New Class of Cancer Drugs Should Help Mesothelioma Patients
June 8, 2012
A new wave of more-accurately targeted and less-toxic cancer fighting drugs that involve armed antibodies is on the horizon now, based upon a presentation made last weekend at the American Society of Clinical Oncology.
Side effects should be lessened and lives prolonged by this latest class of cancer drugs, which should translate well for patients with mesothelioma, the aggressive cancer caused by an exposure to asbestos.
“To get to this point is an indescribable feeling,” Dr. John Lambert, executive vice-president for research at pharmaceutical company ImmunoGen told The New York Times.
According to the Times, there are at least 25 such drugs in various stages of development that should represent the biggest breakthrough in cancer treatment in many years.
The approach involves binding two drugs together to produce results that far exceed the sum of what they can do individually. It includes harnessing antibodies to help target higher toxicity directly to cancer cells without harming the good cells around them.
The Times report likened the effect to “guided missiles with toxic warheads.”
Biotechnology drugs, like Rituxan, Erbitux and Herceptin, are combined with conventional chemotherapy drugs to increase the cancer-killing effect. The toxic chemotherapy drug is effectively disguised and isn’t released until the antibody binds to a cancer cell and is taken inside it.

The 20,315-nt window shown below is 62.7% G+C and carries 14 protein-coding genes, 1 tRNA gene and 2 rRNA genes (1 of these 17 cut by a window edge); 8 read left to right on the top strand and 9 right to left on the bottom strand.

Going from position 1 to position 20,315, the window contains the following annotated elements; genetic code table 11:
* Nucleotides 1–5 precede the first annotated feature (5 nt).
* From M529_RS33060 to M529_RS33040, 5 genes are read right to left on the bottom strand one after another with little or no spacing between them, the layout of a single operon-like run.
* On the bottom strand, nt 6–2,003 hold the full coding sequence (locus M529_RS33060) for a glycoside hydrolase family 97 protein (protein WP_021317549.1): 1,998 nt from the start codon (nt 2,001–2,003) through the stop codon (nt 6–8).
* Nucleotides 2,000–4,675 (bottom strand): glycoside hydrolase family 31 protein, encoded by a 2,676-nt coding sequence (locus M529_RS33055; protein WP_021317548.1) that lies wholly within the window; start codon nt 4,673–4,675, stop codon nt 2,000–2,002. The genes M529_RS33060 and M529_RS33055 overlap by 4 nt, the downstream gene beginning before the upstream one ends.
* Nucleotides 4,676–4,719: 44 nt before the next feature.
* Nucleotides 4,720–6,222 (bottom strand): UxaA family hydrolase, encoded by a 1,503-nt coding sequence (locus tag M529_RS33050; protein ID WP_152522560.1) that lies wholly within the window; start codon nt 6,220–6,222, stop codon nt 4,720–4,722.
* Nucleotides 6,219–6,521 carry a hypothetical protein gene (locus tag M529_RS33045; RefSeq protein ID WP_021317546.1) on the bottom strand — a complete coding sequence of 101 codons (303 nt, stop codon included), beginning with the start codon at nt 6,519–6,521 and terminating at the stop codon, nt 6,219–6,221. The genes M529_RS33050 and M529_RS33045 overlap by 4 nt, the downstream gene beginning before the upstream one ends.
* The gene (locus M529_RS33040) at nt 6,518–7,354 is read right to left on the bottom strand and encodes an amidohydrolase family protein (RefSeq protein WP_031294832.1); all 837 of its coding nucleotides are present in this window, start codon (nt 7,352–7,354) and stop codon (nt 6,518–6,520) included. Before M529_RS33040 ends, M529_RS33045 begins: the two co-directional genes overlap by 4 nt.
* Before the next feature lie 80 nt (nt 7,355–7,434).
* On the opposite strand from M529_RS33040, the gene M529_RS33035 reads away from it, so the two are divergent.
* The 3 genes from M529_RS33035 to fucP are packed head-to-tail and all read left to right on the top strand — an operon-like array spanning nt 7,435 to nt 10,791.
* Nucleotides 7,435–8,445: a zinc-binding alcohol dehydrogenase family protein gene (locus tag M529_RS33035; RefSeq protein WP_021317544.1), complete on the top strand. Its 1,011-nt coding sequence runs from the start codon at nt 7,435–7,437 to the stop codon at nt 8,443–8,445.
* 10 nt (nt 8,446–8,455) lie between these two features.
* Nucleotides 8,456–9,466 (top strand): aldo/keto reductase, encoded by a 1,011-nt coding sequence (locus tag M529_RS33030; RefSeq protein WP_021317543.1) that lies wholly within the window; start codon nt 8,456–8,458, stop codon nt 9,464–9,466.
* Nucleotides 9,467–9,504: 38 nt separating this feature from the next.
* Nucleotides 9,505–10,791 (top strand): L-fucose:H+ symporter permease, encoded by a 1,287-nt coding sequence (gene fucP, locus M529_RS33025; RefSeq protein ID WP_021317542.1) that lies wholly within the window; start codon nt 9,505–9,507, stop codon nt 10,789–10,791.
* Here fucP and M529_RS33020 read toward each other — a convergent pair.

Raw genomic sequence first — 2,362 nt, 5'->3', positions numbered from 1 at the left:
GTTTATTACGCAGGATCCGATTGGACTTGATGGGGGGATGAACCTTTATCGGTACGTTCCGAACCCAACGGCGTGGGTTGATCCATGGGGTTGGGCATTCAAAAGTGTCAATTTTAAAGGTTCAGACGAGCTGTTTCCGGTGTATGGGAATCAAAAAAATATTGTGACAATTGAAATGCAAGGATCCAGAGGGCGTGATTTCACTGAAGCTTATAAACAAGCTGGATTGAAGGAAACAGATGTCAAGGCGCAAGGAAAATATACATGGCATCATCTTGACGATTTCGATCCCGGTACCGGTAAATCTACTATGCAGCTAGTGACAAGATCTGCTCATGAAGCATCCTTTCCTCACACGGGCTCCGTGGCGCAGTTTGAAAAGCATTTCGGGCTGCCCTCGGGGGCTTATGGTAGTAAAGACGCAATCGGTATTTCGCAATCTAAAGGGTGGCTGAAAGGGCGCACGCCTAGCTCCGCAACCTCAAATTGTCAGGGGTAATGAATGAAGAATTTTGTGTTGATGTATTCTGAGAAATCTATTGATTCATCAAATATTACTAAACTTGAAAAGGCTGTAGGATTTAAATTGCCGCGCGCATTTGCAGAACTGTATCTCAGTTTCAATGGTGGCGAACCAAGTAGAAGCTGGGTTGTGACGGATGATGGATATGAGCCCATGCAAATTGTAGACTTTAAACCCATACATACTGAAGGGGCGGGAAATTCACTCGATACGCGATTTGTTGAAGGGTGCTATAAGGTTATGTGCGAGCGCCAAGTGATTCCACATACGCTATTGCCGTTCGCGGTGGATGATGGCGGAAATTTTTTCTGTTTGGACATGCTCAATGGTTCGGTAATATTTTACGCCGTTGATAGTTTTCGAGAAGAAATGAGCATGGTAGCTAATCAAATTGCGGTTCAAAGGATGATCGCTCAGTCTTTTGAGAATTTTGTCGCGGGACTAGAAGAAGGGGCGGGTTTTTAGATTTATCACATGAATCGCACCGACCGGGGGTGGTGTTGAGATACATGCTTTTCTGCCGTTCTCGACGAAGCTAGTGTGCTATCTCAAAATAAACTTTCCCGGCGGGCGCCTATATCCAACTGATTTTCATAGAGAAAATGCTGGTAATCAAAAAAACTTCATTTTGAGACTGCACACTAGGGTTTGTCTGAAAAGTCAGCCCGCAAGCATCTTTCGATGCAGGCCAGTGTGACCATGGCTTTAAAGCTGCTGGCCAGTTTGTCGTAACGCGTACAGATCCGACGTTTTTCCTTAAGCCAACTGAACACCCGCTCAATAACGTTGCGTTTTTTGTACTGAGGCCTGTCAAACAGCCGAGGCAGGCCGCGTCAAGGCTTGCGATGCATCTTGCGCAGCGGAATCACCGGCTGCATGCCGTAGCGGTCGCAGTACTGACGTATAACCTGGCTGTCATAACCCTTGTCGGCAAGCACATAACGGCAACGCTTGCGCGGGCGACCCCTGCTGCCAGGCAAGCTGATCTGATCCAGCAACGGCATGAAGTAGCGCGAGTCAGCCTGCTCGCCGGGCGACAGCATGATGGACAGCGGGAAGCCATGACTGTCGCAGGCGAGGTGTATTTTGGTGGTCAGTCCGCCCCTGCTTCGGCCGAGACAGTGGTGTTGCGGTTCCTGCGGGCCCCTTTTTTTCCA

“I don’t think there is a major pharmaceutical, or midsized pharmaceutical with interest in cancer that doesn’t have a program (like this), or isn’t scrambling to put one together,” Stephen Evans-Freke of Celtic Therapeutics told the Times.
One of the combo drugs, T-DM1, has been especially effective for advanced breast cancer patients, effectively halting the disease without the toxic side effects like hair loss and severe nausea.
Results of a 1,000-patient trial showed the ability of T-DM1 to significantly delay the disease progression in women with advanced breast cancer after more standard treatments had failed.
“T-DM1 will become standard therapy for all patients . . . given the strong overall survival signal and excellent safety,” Joyce O’Shaughnessy, co-director of Breast Cancer Research at the Sammons Cancer Center in Dallas told CancerNetwork.com. “All late-line patients will receive T-DM1 once it is available.”
According to the trial results presented last weekend, patients who received T-DM1 had a median 9.6 months before disease progression. It compared to 6.4 months for those with standard therapy.
The armed antibody theory is similar to what medical oncologist Raffit Hassan of the National Cancer Institute discussed on a conference call last month involving mesothelin, the protein that is being used to bind toxic drugs to mesothelioma tumors.
Hassan considers the success with mesothelin and the drug SS1P as a significant breakthrough in mesothelioma treatment, allowing much more targeted therapy.